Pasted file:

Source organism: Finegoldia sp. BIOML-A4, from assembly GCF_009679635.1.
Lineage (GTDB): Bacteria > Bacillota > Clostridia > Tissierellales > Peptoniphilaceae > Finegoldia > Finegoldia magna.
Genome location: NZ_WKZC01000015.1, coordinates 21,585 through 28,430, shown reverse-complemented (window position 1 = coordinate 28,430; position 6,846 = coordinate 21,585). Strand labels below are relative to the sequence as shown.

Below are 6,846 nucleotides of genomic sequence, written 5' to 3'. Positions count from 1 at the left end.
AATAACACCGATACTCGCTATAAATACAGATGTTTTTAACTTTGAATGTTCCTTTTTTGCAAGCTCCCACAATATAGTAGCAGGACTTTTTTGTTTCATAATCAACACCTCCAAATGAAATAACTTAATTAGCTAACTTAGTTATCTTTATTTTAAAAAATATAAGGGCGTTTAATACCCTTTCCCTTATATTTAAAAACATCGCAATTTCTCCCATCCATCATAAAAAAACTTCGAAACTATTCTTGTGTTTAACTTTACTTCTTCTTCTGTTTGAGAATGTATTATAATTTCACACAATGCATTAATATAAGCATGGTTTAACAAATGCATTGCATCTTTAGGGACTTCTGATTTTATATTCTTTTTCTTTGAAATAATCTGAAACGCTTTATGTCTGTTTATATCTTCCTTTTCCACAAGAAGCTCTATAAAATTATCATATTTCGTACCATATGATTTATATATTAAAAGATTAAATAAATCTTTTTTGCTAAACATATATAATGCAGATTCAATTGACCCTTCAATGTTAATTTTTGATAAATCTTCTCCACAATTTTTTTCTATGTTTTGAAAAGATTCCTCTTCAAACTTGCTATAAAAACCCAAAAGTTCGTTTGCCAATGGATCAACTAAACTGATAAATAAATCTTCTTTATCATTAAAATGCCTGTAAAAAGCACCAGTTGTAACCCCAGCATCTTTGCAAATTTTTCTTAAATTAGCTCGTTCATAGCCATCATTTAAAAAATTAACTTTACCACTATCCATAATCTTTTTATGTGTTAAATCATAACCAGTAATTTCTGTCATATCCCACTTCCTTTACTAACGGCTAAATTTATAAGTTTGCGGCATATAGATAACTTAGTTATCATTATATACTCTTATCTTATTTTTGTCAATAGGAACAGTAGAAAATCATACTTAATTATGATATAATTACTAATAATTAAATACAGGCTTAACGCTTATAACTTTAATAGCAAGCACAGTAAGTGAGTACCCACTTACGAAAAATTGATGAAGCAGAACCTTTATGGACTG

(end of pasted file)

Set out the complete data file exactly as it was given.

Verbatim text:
Source organism: Finegoldia sp. BIOML-A4, from assembly GCF_009679635.1.
Lineage (GTDB): Bacteria > Bacillota > Clostridia > Tissierellales > Peptoniphilaceae > Finegoldia > Finegoldia magna.
Genome location: NZ_WKZC01000015.1, coordinates 21,585 through 28,430, shown reverse-complemented (window position 1 = coordinate 28,430; position 6,846 = coordinate 21,585). Strand labels below are relative to the sequence as shown.

Below are 6,846 nucleotides of genomic sequence, written 5' to 3'. Positions count from 1 at the left end.
AATAACACCGATACTCGCTATAAATACAGATGTTTTTAACTTTGAATGTTCCTTTTTTGCAAGCTCCCACAATATAGTAGCAGGACTTTTTTGTTTCATAATCAACACCTCCAAATGAAATAACTTAATTAGCTAACTTAGTTATCTTTATTTTAAAAAATATAAGGGCGTTTAATACCCTTTCCCTTATATTTAAAAACATCGCAATTTCTCCCATCCATCATAAAAAAACTTCGAAACTATTCTTGTGTTTAACTTTACTTCTTCTTCTGTTTGAGAATGTATTATAATTTCACACAATGCATTAATATAAGCATGGTTTAACAAATGCATTGCATCTTTAGGGACTTCTGATTTTATATTCTTTTTCTTTGAAATAATCTGAAACGCTTTATGTCTGTTTATATCTTCCTTTTCCACAAGAAGCTCTATAAAATTATCATATTTCGTACCATATGATTTATATATTAAAAGATTAAATAAATCTTTTTTGCTAAACATATATAATGCAGATTCAATTGACCCTTCAATGTTAATTTTTGATAAATCTTCTCCACAATTTTTTTCTATGTTTTGAAAAGATTCCTCTTCAAACTTGCTATAAAAACCCAAAAGTTCGTTTGCCAATGGATCAACTAAACTGATAAATAAATCTTCTTTATCATTAAAATGCCTGTAAAAAGCACCAGTTGTAACCCCAGCATCTTTGCAAATTTTTCTTAAATTAGCTCGTTCATAGCCATCATTTAAAAAATTAACTTTACCACTATCCATAATCTTTTTATGTGTTAAATCATAACCAGTAATTTCTGTCATATCCCACTTCCTTTACTAACGGCTAAATTTATAAGTTTGCGGCATATAGATAACTTAGTTATCATTATATACTCTTATCTTATTTTTGTCAATAGGAACAGTAGAAAATCATACTTAATTATGATATAATTACTAATAATTAAATACAGGCTTAACGCTTATAACTTTAATAGCAAGCACAGTAAGTGAGTACCCACTTACGAAAAATTGATGAAGCAGAACCTTTATGGACTG